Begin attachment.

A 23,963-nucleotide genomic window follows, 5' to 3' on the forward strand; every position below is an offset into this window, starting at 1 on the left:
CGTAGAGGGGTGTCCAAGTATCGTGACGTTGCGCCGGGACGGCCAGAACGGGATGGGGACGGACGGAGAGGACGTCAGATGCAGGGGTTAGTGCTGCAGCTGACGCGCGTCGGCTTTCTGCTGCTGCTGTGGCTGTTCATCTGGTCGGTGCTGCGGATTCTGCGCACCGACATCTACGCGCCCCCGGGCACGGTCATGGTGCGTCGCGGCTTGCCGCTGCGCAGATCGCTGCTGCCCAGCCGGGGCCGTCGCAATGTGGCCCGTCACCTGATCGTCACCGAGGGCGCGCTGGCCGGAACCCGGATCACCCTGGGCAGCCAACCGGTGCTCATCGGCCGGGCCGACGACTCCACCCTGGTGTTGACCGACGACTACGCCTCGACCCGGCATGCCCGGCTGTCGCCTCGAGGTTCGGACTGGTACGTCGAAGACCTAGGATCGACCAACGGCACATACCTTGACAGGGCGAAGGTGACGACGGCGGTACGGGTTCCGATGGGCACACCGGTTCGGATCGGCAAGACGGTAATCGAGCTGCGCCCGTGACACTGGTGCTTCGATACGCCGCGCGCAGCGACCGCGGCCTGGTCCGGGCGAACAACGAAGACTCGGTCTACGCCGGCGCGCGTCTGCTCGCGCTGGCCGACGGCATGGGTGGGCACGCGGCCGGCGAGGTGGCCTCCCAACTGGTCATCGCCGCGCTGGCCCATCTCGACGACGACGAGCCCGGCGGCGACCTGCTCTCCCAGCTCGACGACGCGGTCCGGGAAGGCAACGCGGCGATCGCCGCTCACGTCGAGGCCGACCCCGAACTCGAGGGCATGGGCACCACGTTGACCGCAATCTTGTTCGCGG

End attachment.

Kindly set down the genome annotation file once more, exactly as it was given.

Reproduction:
A 23,963-nucleotide genomic window follows, 5' to 3' on the forward strand; every position below is an offset into this window, starting at 1 on the left:
CGTAGAGGGGTGTCCAAGTATCGTGACGTTGCGCCGGGACGGCCAGAACGGGATGGGGACGGACGGAGAGGACGTCAGATGCAGGGGTTAGTGCTGCAGCTGACGCGCGTCGGCTTTCTGCTGCTGCTGTGGCTGTTCATCTGGTCGGTGCTGCGGATTCTGCGCACCGACATCTACGCGCCCCCGGGCACGGTCATGGTGCGTCGCGGCTTGCCGCTGCGCAGATCGCTGCTGCCCAGCCGGGGCCGTCGCAATGTGGCCCGTCACCTGATCGTCACCGAGGGCGCGCTGGCCGGAACCCGGATCACCCTGGGCAGCCAACCGGTGCTCATCGGCCGGGCCGACGACTCCACCCTGGTGTTGACCGACGACTACGCCTCGACCCGGCATGCCCGGCTGTCGCCTCGAGGTTCGGACTGGTACGTCGAAGACCTAGGATCGACCAACGGCACATACCTTGACAGGGCGAAGGTGACGACGGCGGTACGGGTTCCGATGGGCACACCGGTTCGGATCGGCAAGACGGTAATCGAGCTGCGCCCGTGACACTGGTGCTTCGATACGCCGCGCGCAGCGACCGCGGCCTGGTCCGGGCGAACAACGAAGACTCGGTCTACGCCGGCGCGCGTCTGCTCGCGCTGGCCGACGGCATGGGTGGGCACGCGGCCGGCGAGGTGGCCTCCCAACTGGTCATCGCCGCGCTGGCCCATCTCGACGACGACGAGCCCGGCGGCGACCTGCTCTCCCAGCTCGACGACGCGGTCCGGGAAGGCAACGCGGCGATCGCCGCTCACGTCGAGGCCGACCCCGAACTCGAGGGCATGGGCACCACGTTGACCGCAATCTTGTTCGCGG